News

The relationship between bus stop amenities, ridership, and paratransit demand

By Saumya Jain Can improvements in the amenities at individual transit stops both increase bus ridership and decrease the demand for paratransit? Apparently so, as a study from the University of Utah shows. Between 2013-2016, the Utah Transportation Authority invested in improving infrastructure

Cyclists at elevated risk of injury over non-active commuters

By Michael Brenneis From the UK comes more evidence that improving cycling infrastructure has the potential to advance health. A new paper in the BMJ concludes that while commuting by bicycle has more risk of injury than commuting by non-active modes, active commuting offers substantial benefits

VMT ticks up again in 2019

By Eric Sundquist Driving mileage in the United States climbed by just under 0.9 percent in 2019. On a per capita basis, the increase was just under 0.6 percent. The VMT figures come from FHWA’s latest Travel Volume Trends release. The per capita figure is 2 percent below the peak historic

Transit also in need of federal stimulus support

By Eric Sundquist Pictures of parked airplanes and dire warnings from airlines seem to have dominated the coronavirus-stimulus conversation around transportation. But just as the bottom has fallen out of the of the air travel market, so it has for local and regional transit and intercity rail

Commuters won’t drive far to access park-and-ride

By Chris McCahill People using park-and-ride (PNR) stations don’t seem to mind a longer overall commute, according to new research, as long as the station is close to home. In other words, it’s probably better to think of park-and-ride lots more like local feeders than as regional access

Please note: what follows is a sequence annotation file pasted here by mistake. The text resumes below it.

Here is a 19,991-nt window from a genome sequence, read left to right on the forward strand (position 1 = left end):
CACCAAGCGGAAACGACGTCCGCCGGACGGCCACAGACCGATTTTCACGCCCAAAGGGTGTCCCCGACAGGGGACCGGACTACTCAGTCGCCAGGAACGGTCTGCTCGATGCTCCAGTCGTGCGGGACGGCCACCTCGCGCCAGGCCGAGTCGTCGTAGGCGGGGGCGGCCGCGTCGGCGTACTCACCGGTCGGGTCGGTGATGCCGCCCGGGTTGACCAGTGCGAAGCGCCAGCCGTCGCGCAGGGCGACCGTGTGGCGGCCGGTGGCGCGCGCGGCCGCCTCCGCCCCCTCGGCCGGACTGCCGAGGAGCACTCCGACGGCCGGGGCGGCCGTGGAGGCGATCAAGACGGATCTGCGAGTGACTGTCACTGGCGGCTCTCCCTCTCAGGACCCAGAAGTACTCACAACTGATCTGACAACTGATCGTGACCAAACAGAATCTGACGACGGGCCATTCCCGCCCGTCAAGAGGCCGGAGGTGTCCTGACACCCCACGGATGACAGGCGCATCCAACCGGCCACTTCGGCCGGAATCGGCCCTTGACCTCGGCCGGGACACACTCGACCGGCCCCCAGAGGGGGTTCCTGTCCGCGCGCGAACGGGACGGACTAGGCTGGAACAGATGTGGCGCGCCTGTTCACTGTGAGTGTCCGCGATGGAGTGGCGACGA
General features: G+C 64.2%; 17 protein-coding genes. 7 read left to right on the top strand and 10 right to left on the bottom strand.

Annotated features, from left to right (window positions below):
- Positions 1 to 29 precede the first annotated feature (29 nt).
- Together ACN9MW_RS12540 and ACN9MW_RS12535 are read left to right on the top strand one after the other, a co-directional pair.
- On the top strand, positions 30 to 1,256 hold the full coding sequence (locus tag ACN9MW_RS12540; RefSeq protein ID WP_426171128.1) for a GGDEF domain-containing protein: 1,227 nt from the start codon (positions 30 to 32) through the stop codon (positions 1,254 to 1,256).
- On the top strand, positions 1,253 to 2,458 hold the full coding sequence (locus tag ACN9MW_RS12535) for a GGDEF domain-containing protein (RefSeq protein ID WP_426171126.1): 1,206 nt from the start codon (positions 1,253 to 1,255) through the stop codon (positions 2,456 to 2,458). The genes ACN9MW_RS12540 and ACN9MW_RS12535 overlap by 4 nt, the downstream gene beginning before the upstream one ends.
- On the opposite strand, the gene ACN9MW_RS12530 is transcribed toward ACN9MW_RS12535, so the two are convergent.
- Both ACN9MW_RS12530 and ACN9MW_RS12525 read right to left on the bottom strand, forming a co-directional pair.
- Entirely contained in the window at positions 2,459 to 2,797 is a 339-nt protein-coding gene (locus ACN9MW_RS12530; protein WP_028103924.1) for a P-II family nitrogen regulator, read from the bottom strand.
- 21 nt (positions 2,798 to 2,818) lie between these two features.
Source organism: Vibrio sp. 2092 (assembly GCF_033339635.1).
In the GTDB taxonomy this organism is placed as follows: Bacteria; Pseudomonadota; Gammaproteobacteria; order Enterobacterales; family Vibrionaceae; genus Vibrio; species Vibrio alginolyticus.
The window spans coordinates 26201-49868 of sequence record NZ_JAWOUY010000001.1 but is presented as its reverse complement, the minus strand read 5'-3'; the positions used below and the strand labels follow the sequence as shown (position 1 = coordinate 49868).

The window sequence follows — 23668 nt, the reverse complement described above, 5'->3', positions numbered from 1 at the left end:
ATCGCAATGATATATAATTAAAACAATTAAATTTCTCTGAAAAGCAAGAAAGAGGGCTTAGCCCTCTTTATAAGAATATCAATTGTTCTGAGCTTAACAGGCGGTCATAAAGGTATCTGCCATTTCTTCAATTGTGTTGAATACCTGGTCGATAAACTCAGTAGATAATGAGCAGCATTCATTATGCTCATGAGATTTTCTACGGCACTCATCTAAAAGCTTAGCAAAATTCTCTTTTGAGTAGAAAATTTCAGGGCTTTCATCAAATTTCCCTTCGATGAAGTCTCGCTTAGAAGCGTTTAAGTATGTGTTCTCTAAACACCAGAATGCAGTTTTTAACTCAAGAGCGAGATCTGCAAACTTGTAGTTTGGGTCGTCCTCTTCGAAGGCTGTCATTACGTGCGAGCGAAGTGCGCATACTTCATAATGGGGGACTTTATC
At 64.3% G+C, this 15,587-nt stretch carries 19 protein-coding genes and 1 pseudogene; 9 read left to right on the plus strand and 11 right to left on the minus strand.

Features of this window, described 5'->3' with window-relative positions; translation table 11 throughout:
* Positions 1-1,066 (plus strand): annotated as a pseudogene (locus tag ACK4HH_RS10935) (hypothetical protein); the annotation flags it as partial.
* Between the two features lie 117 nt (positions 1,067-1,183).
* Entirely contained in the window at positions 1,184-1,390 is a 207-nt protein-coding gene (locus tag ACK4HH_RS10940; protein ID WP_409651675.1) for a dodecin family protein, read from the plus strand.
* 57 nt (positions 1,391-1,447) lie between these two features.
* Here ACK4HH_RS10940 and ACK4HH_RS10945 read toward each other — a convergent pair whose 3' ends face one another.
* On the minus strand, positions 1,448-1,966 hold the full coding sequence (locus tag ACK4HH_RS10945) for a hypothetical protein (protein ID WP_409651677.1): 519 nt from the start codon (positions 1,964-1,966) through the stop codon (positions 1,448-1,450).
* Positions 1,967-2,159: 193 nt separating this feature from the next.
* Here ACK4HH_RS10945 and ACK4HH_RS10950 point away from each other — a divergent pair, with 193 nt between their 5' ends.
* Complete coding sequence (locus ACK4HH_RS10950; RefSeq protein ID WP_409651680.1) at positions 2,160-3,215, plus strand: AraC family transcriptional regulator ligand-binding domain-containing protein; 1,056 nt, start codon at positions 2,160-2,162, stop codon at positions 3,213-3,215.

Neighborhood perspectives on gentrification around light rail in Denver

By Rayla Bellis Recent research in Denver aimed to provide a more nuanced answer to the question of how light rail and transit-oriented development have contributed to gentrification. While previous studies have looked at this issue quantitatively, in this case the researchers analyzed

Sweden and Virginia: Messaging and variable tolls can influence mode choice

By Robbie Webber Two recent studies—one practical and one academic—show two approaches to reducing driving. A Swedish study looked at what types of messages influence the choice to drive, while a report from Virginia shows that tolls on the I-66 corridor outside Washington have made a

Cars park improperly substantially more than scooters or bikes

By Michael Brenneis If media accounts are to be taken at face value, it would seem that micromobility devices, such as scooters and bicycles—sometimes characterized as a “scourge”—are scattered about in the public right- of-way, impeding everyone. Some cities are implementing

Big Data sources for understanding non-motorized travel patterns

By Saumya Jain Researchers from the Texas A&M Transportation Institute recently published a paper that discusses the top sources for individually-acquired pedestrian and bicycle travel data assimilated from a variety of sources. This could help us understand how to solve the complexities of

Dueling congestion reports released

By Eric Sundquist Two reports issued within days provide contrasting takes on the enduring issue of highway traffic congestion. One report from traffic-data firm Inrix is an update of previous scorecards that rank world cities for highway delay, calculated by aggregating travel times slower than